It's now after 2:30 a.m., and as the superstar who keeps the hours of a vampire chats about having kids, her happiness is self-evident. "It's definitely the best place I've ever been in my life. If you really look at my life, I've never had a personal life, or if I did, it was just wearing a mask and it was not existing, you know?" she says. "I put my career ahead of my personal life because I think I didn't know that I was deserving of both, because that was just how I always felt about myself. That was just my own insecurity and land in which I live." Like the butterflies with which she adorns herself and her albums, she's undergone a dazzling metamorphosis since being trapped in the cocoon that was her marriage to Mottolaa period she not so subtly references in "Side Effects," one of the darker songs on E=MC². When I ask her about the track, with its obvious lyrical references to the Mottola days, and how that period compares to now, she responds, "There's one line I laugh at: 'After a while I would just lie/ You was dead wrong/ Said you was right.' You know how that happens?" she asks. "You're like, 'Okay, you're right,' but you don't even say it that way? You're like, 'Okayyyyy you're riiiiiggghhht....' That's just bleak. That's not festive at all. And I'm pretty much a very festive chick."
And for me, at this late hour on a Friday night, it's no small compensation that at 38, her youthful face radiates an irresistible blend of beauty and charmed innocence. Poured into perfectly fitting Louis Vuitton jeans "The new Lou-ees," she declares, in her self-mocking, outer-borough accent) topped with "an old sweatshirt from 1991" over a black Wolford bodysuit, she ensconces herself on one side of a love seat, legs extended. Her black patent Azzedine Aläa heels elegantly crossed one ankle over the other, she conjures a hip, fully clothed, modern-day version of Titian's Venus of Urbino.
Most of all, Venus Mimi seems happy"festive," as she says. Why shouldn't she be? With another hit record under her belt and two new movies Tennessee, which has already garnered her decent reviews on the festival circuit, and a cameo in the Adam Sandler vehicle You Don't Mess With the Zohan, and having just been named one of Time's 100 most influential people in the worldcomplete with gushing tribute penned by her hero, Stevie WonderMariah has plenty of reasons to celebrate. Oh, and there's that recent little surprise marriage on the island of Eleuthera to 27-year-old actor-rapper Nick Cannon, who's slumbering in the next room, I'm told. The new Mister is certainly a sound sleeper ("Nothing can wake him up," Carey says), considering the loud barking that occasionally erupts from behind the bedroom door.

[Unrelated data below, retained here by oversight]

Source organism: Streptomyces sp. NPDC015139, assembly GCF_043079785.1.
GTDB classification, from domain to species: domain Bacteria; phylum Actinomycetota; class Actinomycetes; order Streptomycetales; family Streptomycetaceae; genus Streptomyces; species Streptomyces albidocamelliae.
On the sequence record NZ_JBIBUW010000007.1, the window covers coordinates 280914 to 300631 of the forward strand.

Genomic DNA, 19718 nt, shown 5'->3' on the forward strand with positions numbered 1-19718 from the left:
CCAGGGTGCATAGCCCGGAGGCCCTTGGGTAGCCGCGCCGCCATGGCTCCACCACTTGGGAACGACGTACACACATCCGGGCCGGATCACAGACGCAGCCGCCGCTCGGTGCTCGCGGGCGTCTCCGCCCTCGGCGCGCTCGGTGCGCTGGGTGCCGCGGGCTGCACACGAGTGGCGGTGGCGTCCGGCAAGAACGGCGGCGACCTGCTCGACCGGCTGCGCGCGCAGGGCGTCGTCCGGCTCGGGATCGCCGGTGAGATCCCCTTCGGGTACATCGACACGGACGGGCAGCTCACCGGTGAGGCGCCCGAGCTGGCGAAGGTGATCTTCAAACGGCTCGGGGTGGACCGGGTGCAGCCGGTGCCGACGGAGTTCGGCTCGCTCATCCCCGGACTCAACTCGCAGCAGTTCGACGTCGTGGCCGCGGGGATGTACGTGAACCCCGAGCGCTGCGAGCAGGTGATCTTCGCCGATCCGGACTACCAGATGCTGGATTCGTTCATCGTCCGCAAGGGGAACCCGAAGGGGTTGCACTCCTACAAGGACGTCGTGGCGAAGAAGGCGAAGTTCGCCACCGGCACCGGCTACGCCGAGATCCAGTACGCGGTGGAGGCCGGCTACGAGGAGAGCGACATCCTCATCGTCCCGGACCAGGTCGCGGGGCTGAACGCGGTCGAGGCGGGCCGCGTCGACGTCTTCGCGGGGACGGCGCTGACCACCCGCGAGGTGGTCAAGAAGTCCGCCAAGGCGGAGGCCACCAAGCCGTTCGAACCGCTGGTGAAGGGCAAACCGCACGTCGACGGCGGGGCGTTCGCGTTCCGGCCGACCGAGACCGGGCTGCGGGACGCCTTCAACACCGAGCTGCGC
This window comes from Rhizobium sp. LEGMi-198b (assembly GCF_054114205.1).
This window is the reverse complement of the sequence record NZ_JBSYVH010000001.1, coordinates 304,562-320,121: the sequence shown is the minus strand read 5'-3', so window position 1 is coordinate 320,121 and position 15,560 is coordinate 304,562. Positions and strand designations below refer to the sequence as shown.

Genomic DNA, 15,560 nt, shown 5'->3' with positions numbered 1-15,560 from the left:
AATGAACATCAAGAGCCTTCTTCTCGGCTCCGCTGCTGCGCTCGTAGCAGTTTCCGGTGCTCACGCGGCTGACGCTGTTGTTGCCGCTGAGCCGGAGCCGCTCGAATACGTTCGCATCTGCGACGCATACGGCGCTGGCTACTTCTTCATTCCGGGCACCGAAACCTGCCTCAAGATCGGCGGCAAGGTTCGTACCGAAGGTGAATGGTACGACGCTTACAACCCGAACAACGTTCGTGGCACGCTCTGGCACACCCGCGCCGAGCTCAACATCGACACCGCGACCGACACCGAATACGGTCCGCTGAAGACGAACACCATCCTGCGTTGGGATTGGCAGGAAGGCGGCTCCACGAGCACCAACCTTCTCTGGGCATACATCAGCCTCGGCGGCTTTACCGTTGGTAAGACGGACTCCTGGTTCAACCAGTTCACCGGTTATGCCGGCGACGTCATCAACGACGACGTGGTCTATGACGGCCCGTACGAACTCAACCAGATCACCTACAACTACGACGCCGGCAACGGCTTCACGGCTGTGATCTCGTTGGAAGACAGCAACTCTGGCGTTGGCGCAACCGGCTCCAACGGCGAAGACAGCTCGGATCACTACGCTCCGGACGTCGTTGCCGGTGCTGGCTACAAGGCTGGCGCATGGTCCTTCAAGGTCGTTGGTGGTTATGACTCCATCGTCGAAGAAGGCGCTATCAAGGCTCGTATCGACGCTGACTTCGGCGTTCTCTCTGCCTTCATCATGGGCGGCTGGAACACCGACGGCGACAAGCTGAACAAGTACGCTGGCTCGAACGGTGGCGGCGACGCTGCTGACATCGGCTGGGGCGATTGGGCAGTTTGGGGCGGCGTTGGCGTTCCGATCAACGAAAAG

Though I've been warned of M.C.'s nocturnal reputation, I foolishly begin our conversation by asking the night owl if she's tired.
"Do I look good?" she responds in a silky voice.
"You look fabulous," I answer, assuring her I wasn't insinuating she looked anything less than perfect. I'm not lyingshe looks spectacular. She tells me about her French trainer, Patricia, whose favorite word during workouts is, naturally, encore. "She's about the size of my armhat's her body," she says, wrapping her hand around her left bicep. "But it's all muscle. It's not like she's emaciated. She's happy with me. She lets me eat meals now."
Sipping Gatorade Ice (is that dinner? Breakfast?) from a wineglass, Mariah reveals pages of her life as pure storybook. Her first marriage, to Mottola, at age 23, might be observed as a Rapunzel tale of princess trapped in a tower (or, more precisely, an enormous $10 million mansion in Bedford, Connecticut). "When I was in an unhappy place in my life," Carey says of her past, "I always wanted to be kidnapped. I just wanted a way out, but I didn't have one." Ten years after her split with Mottola, handsome young prince Nick Cannon has come to the rescue. "He sort of kidnapped me and took me on a helicopter ride. Then he re-proposed." Cannon's first proposal had taken place on Carey's roof in Manhattan a couple of evenings prior and involved the hiding of a 17-carat diamond ring inside a candy ring pop. "They've been calling me Cinderella since I first started out, so, of course, being Cinderella..." she says, laughing. "Most people would think, Okay, please! This doesn't happen in real life."
The newlyweds met in 2005 at the Teen Choice Awards, where Cannon (then most famous for the film Drumline and The Nick Cannon Show on Nickelodeon) presented her an award. Only recently, however, did they officially get romantically involved. "We really kept the whole relationship aspect of it quiet," Carey says. "Therefore, we didn't really 'date,' you know what I mean? Because that would have been not quiet or private. I think we didn't want to give people a chance to be like, 'What are you doing? What are you talking about? This is so quick...are you sure?'" The couple clandestinely both got their first tattoos before tying the knothers is a butterfly on the small of her back with "Mrs. Cannon" written down the center; his, a shoulder-spanning rendering of her nameto signify their love.